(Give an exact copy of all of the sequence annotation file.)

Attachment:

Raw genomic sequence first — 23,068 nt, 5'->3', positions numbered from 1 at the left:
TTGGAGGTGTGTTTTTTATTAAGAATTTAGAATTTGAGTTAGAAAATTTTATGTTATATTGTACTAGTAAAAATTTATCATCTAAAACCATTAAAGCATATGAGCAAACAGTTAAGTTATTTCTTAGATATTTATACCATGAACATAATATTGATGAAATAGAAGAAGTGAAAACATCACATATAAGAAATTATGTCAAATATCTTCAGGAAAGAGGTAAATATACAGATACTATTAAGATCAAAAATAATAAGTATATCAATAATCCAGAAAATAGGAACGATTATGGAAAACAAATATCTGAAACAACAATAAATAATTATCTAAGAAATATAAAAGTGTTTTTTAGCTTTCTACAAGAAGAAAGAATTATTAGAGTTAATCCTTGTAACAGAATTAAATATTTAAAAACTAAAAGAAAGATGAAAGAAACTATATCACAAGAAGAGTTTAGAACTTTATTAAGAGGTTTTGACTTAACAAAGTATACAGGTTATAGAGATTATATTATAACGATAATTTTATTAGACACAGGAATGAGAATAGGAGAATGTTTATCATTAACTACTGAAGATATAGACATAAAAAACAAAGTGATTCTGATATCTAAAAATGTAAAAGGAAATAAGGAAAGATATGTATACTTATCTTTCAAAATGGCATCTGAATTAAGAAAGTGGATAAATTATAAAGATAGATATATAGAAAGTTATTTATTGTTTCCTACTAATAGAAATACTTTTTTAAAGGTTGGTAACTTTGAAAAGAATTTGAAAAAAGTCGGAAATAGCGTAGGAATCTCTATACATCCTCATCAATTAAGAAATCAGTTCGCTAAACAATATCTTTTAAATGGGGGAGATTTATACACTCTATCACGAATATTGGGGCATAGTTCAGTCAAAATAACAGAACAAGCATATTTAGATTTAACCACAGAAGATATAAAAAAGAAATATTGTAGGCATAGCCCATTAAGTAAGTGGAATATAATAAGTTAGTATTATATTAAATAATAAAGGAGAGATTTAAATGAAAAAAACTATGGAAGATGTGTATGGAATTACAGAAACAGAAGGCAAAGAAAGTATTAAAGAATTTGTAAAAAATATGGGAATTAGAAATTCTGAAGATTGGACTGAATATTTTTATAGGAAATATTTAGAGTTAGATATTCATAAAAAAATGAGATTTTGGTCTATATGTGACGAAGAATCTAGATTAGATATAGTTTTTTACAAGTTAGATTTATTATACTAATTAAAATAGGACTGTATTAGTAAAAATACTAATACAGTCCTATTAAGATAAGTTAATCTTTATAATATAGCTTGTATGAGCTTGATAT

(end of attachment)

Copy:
Raw genomic sequence first — 23,068 nt, 5'->3', positions numbered from 1 at the left:
TTGGAGGTGTGTTTTTTATTAAGAATTTAGAATTTGAGTTAGAAAATTTTATGTTATATTGTACTAGTAAAAATTTATCATCTAAAACCATTAAAGCATATGAGCAAACAGTTAAGTTATTTCTTAGATATTTATACCATGAACATAATATTGATGAAATAGAAGAAGTGAAAACATCACATATAAGAAATTATGTCAAATATCTTCAGGAAAGAGGTAAATATACAGATACTATTAAGATCAAAAATAATAAGTATATCAATAATCCAGAAAATAGGAACGATTATGGAAAACAAATATCTGAAACAACAATAAATAATTATCTAAGAAATATAAAAGTGTTTTTTAGCTTTCTACAAGAAGAAAGAATTATTAGAGTTAATCCTTGTAACAGAATTAAATATTTAAAAACTAAAAGAAAGATGAAAGAAACTATATCACAAGAAGAGTTTAGAACTTTATTAAGAGGTTTTGACTTAACAAAGTATACAGGTTATAGAGATTATATTATAACGATAATTTTATTAGACACAGGAATGAGAATAGGAGAATGTTTATCATTAACTACTGAAGATATAGACATAAAAAACAAAGTGATTCTGATATCTAAAAATGTAAAAGGAAATAAGGAAAGATATGTATACTTATCTTTCAAAATGGCATCTGAATTAAGAAAGTGGATAAATTATAAAGATAGATATATAGAAAGTTATTTATTGTTTCCTACTAATAGAAATACTTTTTTAAAGGTTGGTAACTTTGAAAAGAATTTGAAAAAAGTCGGAAATAGCGTAGGAATCTCTATACATCCTCATCAATTAAGAAATCAGTTCGCTAAACAATATCTTTTAAATGGGGGAGATTTATACACTCTATCACGAATATTGGGGCATAGTTCAGTCAAAATAACAGAACAAGCATATTTAGATTTAACCACAGAAGATATAAAAAAGAAATATTGTAGGCATAGCCCATTAAGTAAGTGGAATATAATAAGTTAGTATTATATTAAATAATAAAGGAGAGATTTAAATGAAAAAAACTATGGAAGATGTGTATGGAATTACAGAAACAGAAGGCAAAGAAAGTATTAAAGAATTTGTAAAAAATATGGGAATTAGAAATTCTGAAGATTGGACTGAATATTTTTATAGGAAATATTTAGAGTTAGATATTCATAAAAAAATGAGATTTTGGTCTATATGTGACGAAGAATCTAGATTAGATATAGTTTTTTACAAGTTAGATTTATTATACTAATTAAAATAGGACTGTATTAGTAAAAATACTAATACAGTCCTATTAAGATAAGTTAATCTTTATAATATAGCTTGTATGAGCTTGATAT